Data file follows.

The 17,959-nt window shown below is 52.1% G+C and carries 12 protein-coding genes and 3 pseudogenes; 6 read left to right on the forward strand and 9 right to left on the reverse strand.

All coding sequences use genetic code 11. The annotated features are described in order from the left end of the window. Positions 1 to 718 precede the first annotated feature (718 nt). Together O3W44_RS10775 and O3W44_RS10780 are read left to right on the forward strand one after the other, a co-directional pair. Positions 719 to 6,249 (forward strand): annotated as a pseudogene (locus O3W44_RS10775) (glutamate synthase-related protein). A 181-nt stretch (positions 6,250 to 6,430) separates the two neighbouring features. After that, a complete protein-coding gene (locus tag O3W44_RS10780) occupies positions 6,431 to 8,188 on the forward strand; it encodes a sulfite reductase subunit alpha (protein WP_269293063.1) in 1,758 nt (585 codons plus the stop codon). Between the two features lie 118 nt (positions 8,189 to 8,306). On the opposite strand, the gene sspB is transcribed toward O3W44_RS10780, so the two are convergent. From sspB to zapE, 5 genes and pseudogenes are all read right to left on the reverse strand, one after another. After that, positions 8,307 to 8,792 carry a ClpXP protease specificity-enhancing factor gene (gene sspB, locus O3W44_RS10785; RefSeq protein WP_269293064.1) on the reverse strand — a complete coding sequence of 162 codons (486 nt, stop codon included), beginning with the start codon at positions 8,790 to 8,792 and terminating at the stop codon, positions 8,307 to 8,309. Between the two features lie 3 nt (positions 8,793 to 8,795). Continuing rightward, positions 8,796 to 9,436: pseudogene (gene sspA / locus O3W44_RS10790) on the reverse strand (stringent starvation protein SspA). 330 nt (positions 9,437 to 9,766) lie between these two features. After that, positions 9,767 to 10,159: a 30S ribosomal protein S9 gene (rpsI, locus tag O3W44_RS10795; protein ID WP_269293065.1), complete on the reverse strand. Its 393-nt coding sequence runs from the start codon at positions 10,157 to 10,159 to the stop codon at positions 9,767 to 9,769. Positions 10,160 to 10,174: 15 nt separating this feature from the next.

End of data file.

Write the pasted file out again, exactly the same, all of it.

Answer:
The 17,959-nt window shown below is 52.1% G+C and carries 12 protein-coding genes and 3 pseudogenes; 6 read left to right on the forward strand and 9 right to left on the reverse strand.

All coding sequences use genetic code 11. The annotated features are described in order from the left end of the window. Positions 1 to 718 precede the first annotated feature (718 nt). Together O3W44_RS10775 and O3W44_RS10780 are read left to right on the forward strand one after the other, a co-directional pair. Positions 719 to 6,249 (forward strand): annotated as a pseudogene (locus O3W44_RS10775) (glutamate synthase-related protein). A 181-nt stretch (positions 6,250 to 6,430) separates the two neighbouring features. After that, a complete protein-coding gene (locus tag O3W44_RS10780) occupies positions 6,431 to 8,188 on the forward strand; it encodes a sulfite reductase subunit alpha (protein WP_269293063.1) in 1,758 nt (585 codons plus the stop codon). Between the two features lie 118 nt (positions 8,189 to 8,306). On the opposite strand, the gene sspB is transcribed toward O3W44_RS10780, so the two are convergent. From sspB to zapE, 5 genes and pseudogenes are all read right to left on the reverse strand, one after another. After that, positions 8,307 to 8,792 carry a ClpXP protease specificity-enhancing factor gene (gene sspB, locus O3W44_RS10785; RefSeq protein WP_269293064.1) on the reverse strand — a complete coding sequence of 162 codons (486 nt, stop codon included), beginning with the start codon at positions 8,790 to 8,792 and terminating at the stop codon, positions 8,307 to 8,309. Between the two features lie 3 nt (positions 8,793 to 8,795). Continuing rightward, positions 8,796 to 9,436: pseudogene (gene sspA / locus O3W44_RS10790) on the reverse strand (stringent starvation protein SspA). 330 nt (positions 9,437 to 9,766) lie between these two features. After that, positions 9,767 to 10,159: a 30S ribosomal protein S9 gene (rpsI, locus tag O3W44_RS10795; protein ID WP_269293065.1), complete on the reverse strand. Its 393-nt coding sequence runs from the start codon at positions 10,157 to 10,159 to the stop codon at positions 9,767 to 9,769. Positions 10,160 to 10,174: 15 nt separating this feature from the next.